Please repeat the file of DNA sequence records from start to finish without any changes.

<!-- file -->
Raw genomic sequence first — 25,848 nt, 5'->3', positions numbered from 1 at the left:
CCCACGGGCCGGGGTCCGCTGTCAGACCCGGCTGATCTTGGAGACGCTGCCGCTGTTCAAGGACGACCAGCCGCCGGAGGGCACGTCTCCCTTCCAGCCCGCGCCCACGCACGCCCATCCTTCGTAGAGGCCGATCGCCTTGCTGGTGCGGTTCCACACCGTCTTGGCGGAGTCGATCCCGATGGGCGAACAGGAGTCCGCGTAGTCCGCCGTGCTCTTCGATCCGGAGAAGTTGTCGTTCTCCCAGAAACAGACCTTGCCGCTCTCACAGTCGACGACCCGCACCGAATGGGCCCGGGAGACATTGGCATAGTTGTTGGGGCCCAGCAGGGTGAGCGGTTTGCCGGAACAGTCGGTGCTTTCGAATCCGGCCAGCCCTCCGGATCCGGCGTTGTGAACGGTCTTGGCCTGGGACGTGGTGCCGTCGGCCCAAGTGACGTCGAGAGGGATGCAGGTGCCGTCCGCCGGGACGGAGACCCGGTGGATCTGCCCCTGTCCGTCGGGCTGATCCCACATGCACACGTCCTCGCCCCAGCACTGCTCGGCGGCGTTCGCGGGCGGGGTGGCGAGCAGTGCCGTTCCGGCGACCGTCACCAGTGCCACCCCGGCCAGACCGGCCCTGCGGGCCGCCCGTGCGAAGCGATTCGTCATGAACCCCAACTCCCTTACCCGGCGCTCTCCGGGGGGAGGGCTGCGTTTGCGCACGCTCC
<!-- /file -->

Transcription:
Raw genomic sequence first — 25,848 nt, 5'->3', positions numbered from 1 at the left:
CCCACGGGCCGGGGTCCGCTGTCAGACCCGGCTGATCTTGGAGACGCTGCCGCTGTTCAAGGACGACCAGCCGCCGGAGGGCACGTCTCCCTTCCAGCCCGCGCCCACGCACGCCCATCCTTCGTAGAGGCCGATCGCCTTGCTGGTGCGGTTCCACACCGTCTTGGCGGAGTCGATCCCGATGGGCGAACAGGAGTCCGCGTAGTCCGCCGTGCTCTTCGATCCGGAGAAGTTGTCGTTCTCCCAGAAACAGACCTTGCCGCTCTCACAGTCGACGACCCGCACCGAATGGGCCCGGGAGACATTGGCATAGTTGTTGGGGCCCAGCAGGGTGAGCGGTTTGCCGGAACAGTCGGTGCTTTCGAATCCGGCCAGCCCTCCGGATCCGGCGTTGTGAACGGTCTTGGCCTGGGACGTGGTGCCGTCGGCCCAAGTGACGTCGAGAGGGATGCAGGTGCCGTCCGCCGGGACGGAGACCCGGTGGATCTGCCCCTGTCCGTCGGGCTGATCCCACATGCACACGTCCTCGCCCCAGCACTGCTCGGCGGCGTTCGCGGGCGGGGTGGCGAGCAGTGCCGTTCCGGCGACCGTCACCAGTGCCACCCCGGCCAGACCGGCCCTGCGGGCCGCCCGTGCGAAGCGATTCGTCATGAACCCCAACTCCCTTACCCGGCGCTCTCCGGGGGGAGGGCTGCGTTTGCGCACGCTCC